Joe Biden and Will Smith Speak Economic Truth

Joe Biden and Will Smith Speak Economic Truth

1. At the annual Davos conference, in which the wealthiest people in the world gather to discuss, you know, rich-people topics, Vice President Biden delivered a speech that plenty of the people in that room needed to hear. As Reuter’s Ben Hirschler reports : “My call to action here is simple – embrace your obligation to workers as well as your shareholders,” Biden said, criticizing the recent trend by firms to return mountains of cash to investors by buying back stock rather than investing for the future. Biden could not be any more right, here. If you want to learn about the roughly trillion-dollar dent that stock buybacks leave in the American economy each year, Nick Hanauer wrote about it for The Atlantic last year . Biden then dropped an even-bigger truth bomb on Davos: “When the middle class does well, the wealthy do very well, and the poor have a ladder up,” he said. This is the absolute truth, and the fact that Biden is dropping it on the Davos crowd, which has thrived on the trickle down concept that giving rich people more money will benefit everyone, is admirable. The fact is, tax cuts for the wealthy don’t create wealth, in part because rich people are rich because they’re very, very good at holding onto the money they make. You need the middle class to get a raise, because they will then spend that money on goods and services, thereby stimulating the economy and creating more good-paying jobs, which will continue the cycle in a positive feedback loop. And, yes, plenty of that money will flow upwards to the top one percent, meaning that we’re not asking the very rich to give up their Davos membership cards. The thing about economic inclusion is that it benefits everyone and not just the very rich. 2. When asked today on Good Morning
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Daily Clips: January 21st, 2016

Daily Clips: January 21st, 2016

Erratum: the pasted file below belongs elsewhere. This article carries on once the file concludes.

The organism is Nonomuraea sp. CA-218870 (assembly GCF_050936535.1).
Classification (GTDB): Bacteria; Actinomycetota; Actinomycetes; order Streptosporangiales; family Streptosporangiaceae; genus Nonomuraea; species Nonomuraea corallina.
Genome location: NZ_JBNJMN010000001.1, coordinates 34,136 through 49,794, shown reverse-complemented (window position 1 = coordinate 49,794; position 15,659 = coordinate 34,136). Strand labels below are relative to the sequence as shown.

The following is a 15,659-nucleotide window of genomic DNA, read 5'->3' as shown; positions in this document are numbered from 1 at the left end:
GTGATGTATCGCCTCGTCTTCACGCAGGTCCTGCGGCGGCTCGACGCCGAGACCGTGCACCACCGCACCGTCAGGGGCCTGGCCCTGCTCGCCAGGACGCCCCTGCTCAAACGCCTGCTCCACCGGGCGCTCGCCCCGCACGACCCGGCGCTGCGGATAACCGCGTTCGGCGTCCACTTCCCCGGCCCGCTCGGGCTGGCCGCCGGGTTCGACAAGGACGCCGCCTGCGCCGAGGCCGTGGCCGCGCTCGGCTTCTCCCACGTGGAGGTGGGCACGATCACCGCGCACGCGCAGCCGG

What *don’t* we know about gun violence because of the restrictions on federal research? Clare Foran takes a look at this question and the answers (or lack thereof) are extremely depressing. “It’s actually kind of appalling,” said Sherry Towers, a professor at Arizona State University who has done research on mass shootings. “We’re one of the richest nations in the world, and we aren’t exactly forbidding scientists to look at this, but the federal government is strongly discouraging it.” When a government is actively discouraging information that could help save American lives, you know there is something terribly corrupt going on. And we know why – because if the government can’t research gun violence then it becomes extremely difficult to pinpoint the precise impact of gun laws. Many basic questions remain largely unanswered as a result…Do open-carry laws make gun violence worse, or do they cut down on firearm injuries and deaths? Researchers can’t say with certainty. They also don’t know much about the path that guns take in order to fall into the hands of criminals, or how gun laws impact firearm sales on the black market. For that matter, the psychology of gun violence is not well understood. What motivates people to use guns to commit a crime or suicide, and what are the most effective ways to stop mass shootings, gun-related homicide, and suicide? Limited research makes it challenging to reach well-supported conclusions. Just today, Senator Ed Markey called for the ban on gun violence research to be overturned . Eventually, reason and research will prevail in this bloody topic. Republicans ignore a poisoned city:  The author, a former George W. Bush speechwriter, writes about the poisoning of Flint, Michigan’s water supply and laments how Republicans have given up on the city. He doesn’t think his party has completely ignored the situation because the majority of the population just happens to be black or poor. No, he says they haven’t touched on this subject at all because: The party is accustomed to talking